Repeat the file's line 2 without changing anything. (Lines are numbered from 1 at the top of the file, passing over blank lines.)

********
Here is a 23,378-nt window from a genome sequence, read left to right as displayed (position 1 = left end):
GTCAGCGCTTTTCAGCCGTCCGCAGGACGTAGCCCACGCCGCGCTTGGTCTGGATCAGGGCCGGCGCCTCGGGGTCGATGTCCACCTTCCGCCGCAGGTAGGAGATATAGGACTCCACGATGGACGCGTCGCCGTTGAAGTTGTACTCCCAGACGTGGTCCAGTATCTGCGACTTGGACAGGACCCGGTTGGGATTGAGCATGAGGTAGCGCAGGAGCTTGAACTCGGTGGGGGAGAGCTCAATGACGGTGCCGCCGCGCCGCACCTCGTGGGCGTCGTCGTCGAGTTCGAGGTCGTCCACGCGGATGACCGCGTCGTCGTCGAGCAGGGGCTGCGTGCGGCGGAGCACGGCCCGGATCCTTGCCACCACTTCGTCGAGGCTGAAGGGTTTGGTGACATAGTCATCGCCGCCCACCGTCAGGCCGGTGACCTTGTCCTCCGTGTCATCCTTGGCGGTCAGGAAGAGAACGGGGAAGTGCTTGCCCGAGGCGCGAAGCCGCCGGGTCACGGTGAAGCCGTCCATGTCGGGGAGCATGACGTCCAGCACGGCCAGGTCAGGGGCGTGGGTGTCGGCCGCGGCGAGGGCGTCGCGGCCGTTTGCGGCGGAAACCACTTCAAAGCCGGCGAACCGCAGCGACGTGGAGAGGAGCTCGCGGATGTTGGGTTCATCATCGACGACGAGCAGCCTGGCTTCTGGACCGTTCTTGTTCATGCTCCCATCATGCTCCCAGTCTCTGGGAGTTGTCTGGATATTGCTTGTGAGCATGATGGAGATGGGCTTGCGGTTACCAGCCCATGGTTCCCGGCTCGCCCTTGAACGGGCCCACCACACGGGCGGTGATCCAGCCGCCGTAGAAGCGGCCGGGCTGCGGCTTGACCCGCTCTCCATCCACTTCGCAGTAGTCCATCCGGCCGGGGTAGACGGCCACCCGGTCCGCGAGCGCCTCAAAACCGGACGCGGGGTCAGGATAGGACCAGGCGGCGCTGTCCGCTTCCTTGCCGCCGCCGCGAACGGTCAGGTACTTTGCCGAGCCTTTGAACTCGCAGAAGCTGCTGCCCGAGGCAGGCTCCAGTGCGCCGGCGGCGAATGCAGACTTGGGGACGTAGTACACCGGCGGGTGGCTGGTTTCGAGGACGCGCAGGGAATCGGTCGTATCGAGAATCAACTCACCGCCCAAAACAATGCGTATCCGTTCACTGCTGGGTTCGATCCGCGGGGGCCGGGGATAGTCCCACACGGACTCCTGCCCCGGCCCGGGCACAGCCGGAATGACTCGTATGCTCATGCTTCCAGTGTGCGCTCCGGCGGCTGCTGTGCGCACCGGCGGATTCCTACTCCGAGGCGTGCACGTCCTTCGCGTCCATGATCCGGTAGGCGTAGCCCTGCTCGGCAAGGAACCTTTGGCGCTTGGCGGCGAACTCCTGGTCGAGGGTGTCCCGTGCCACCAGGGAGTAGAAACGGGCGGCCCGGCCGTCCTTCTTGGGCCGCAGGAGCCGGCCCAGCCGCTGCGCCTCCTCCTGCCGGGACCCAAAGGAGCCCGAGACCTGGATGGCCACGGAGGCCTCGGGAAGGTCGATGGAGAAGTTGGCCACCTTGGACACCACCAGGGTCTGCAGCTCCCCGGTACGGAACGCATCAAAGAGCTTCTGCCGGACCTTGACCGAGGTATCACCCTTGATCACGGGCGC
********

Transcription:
GTCAGCGCTTTTCAGCCGTCCGCAGGACGTAGCCCACGCCGCGCTTGGTCTGGATCAGGGCCGGCGCCTCGGGGTCGATGTCCACCTTCCGCCGCAGGTAGGAGATATAGGACTCCACGATGGACGCGTCGCCGTTGAAGTTGTACTCCCAGACGTGGTCCAGTATCTGCGACTTGGACAGGACCCGGTTGGGATTGAGCATGAGGTAGCGCAGGAGCTTGAACTCGGTGGGGGAGAGCTCAATGACGGTGCCGCCGCGCCGCACCTCGTGGGCGTCGTCGTCGAGTTCGAGGTCGTCCACGCGGATGACCGCGTCGTCGTCGAGCAGGGGCTGCGTGCGGCGGAGCACGGCCCGGATCCTTGCCACCACTTCGTCGAGGCTGAAGGGTTTGGTGACATAGTCATCGCCGCCCACCGTCAGGCCGGTGACCTTGTCCTCCGTGTCATCCTTGGCGGTCAGGAAGAGAACGGGGAAGTGCTTGCCCGAGGCGCGAAGCCGCCGGGTCACGGTGAAGCCGTCCATGTCGGGGAGCATGACGTCCAGCACGGCCAGGTCAGGGGCGTGGGTGTCGGCCGCGGCGAGGGCGTCGCGGCCGTTTGCGGCGGAAACCACTTCAAAGCCGGCGAACCGCAGCGACGTGGAGAGGAGCTCGCGGATGTTGGGTTCATCATCGACGACGAGCAGCCTGGCTTCTGGACCGTTCTTGTTCATGCTCCCATCATGCTCCCAGTCTCTGGGAGTTGTCTGGATATTGCTTGTGAGCATGATGGAGATGGGCTTGCGGTTACCAGCCCATGGTTCCCGGCTCGCCCTTGAACGGGCCCACCACACGGGCGGTGATCCAGCCGCCGTAGAAGCGGCCGGGCTGCGGCTTGACCCGCTCTCCATCCACTTCGCAGTAGTCCATCCGGCCGGGGTAGACGGCCACCCGGTCCGCGAGCGCCTCAAAACCGGACGCGGGGTCAGGATAGGACCAGGCGGCGCTGTCCGCTTCCTTGCCGCCGCCGCGAACGGTCAGGTACTTTGCCGAGCCTTTGAACTCGCAGAAGCTGCTGCCCGAGGCAGGCTCCAGTGCGCCGGCGGCGAATGCAGACTTGGGGACGTAGTACACCGGCGGGTGGCTGGTTTCGAGGACGCGCAGGGAATCGGTCGTATCGAGAATCAACTCACCGCCCAAAACAATGCGTATCCGTTCACTGCTGGGTTCGATCCGCGGGGGCCGGGGATAGTCCCACACGGACTCCTGCCCCGGCCCGGGCACAGCCGGAATGACTCGTATGCTCATGCTTCCAGTGTGCGCTCCGGCGGCTGCTGTGCGCACCGGCGGATTCCTACTCCGAGGCGTGCACGTCCTTCGCGTCCATGATCCGGTAGGCGTAGCCCTGCTCGGCAAGGAACCTTTGGCGCTTGGCGGCGAACTCCTGGTCGAGGGTGTCCCGTGCCACCAGGGAGTAGAAACGGGCGGCCCGGCCGTCCTTCTTGGGCCGCAGGAGCCGGCCCAGCCGCTGCGCCTCCTCCTGCCGGGACCCAAAGGAGCCCGAGACCTGGATGGCCACGGAGGCCTCGGGAAGGTCGATGGAGAAGTTGGCCACCTTGGACACCACCAGGGTCTGCAGCTCCCCGGTACGGAACGCATCAAAGAGCTTCTGCCGGACCTTGACCGAGGTATCACCCTTGATCACGGGCGC